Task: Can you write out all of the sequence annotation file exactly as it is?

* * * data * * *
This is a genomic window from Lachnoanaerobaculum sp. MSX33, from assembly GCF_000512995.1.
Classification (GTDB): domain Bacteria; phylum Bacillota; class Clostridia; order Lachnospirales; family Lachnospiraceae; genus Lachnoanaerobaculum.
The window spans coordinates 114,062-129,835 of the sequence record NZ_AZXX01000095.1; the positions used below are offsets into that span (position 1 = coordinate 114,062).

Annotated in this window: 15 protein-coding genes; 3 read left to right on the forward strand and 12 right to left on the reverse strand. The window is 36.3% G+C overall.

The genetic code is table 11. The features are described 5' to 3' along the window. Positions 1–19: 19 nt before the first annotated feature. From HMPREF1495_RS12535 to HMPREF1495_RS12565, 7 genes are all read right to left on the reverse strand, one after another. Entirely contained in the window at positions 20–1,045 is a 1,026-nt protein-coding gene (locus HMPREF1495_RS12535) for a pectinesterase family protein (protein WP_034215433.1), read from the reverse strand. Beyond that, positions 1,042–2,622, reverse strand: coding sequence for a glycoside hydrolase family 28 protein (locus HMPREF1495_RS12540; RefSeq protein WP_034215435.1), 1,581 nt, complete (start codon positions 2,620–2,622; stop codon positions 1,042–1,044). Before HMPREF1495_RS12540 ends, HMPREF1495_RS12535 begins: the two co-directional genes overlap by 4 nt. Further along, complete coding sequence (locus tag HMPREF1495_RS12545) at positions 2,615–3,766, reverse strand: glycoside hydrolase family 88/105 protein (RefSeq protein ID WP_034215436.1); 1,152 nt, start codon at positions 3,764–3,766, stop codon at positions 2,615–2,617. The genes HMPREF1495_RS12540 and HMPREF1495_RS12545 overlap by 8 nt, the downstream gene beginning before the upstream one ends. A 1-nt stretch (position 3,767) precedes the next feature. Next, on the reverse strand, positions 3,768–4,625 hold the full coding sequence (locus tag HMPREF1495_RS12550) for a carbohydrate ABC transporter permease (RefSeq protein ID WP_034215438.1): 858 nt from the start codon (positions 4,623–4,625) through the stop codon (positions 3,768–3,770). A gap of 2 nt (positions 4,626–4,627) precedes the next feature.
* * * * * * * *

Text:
This is a genomic window from Lachnoanaerobaculum sp. MSX33, from assembly GCF_000512995.1.
Classification (GTDB): domain Bacteria; phylum Bacillota; class Clostridia; order Lachnospirales; family Lachnospiraceae; genus Lachnoanaerobaculum.
The window spans coordinates 114,062-129,835 of the sequence record NZ_AZXX01000095.1; the positions used below are offsets into that span (position 1 = coordinate 114,062).

Annotated in this window: 15 protein-coding genes; 3 read left to right on the forward strand and 12 right to left on the reverse strand. The window is 36.3% G+C overall.

The genetic code is table 11. The features are described 5' to 3' along the window. Positions 1–19: 19 nt before the first annotated feature. From HMPREF1495_RS12535 to HMPREF1495_RS12565, 7 genes are all read right to left on the reverse strand, one after another. Entirely contained in the window at positions 20–1,045 is a 1,026-nt protein-coding gene (locus HMPREF1495_RS12535) for a pectinesterase family protein (protein WP_034215433.1), read from the reverse strand. Beyond that, positions 1,042–2,622, reverse strand: coding sequence for a glycoside hydrolase family 28 protein (locus HMPREF1495_RS12540; RefSeq protein WP_034215435.1), 1,581 nt, complete (start codon positions 2,620–2,622; stop codon positions 1,042–1,044). Before HMPREF1495_RS12540 ends, HMPREF1495_RS12535 begins: the two co-directional genes overlap by 4 nt. Further along, complete coding sequence (locus tag HMPREF1495_RS12545) at positions 2,615–3,766, reverse strand: glycoside hydrolase family 88/105 protein (RefSeq protein ID WP_034215436.1); 1,152 nt, start codon at positions 3,764–3,766, stop codon at positions 2,615–2,617. The genes HMPREF1495_RS12540 and HMPREF1495_RS12545 overlap by 8 nt, the downstream gene beginning before the upstream one ends. A 1-nt stretch (position 3,767) precedes the next feature. Next, on the reverse strand, positions 3,768–4,625 hold the full coding sequence (locus tag HMPREF1495_RS12550) for a carbohydrate ABC transporter permease (RefSeq protein ID WP_034215438.1): 858 nt from the start codon (positions 4,623–4,625) through the stop codon (positions 3,768–3,770). A gap of 2 nt (positions 4,626–4,627) precedes the next feature.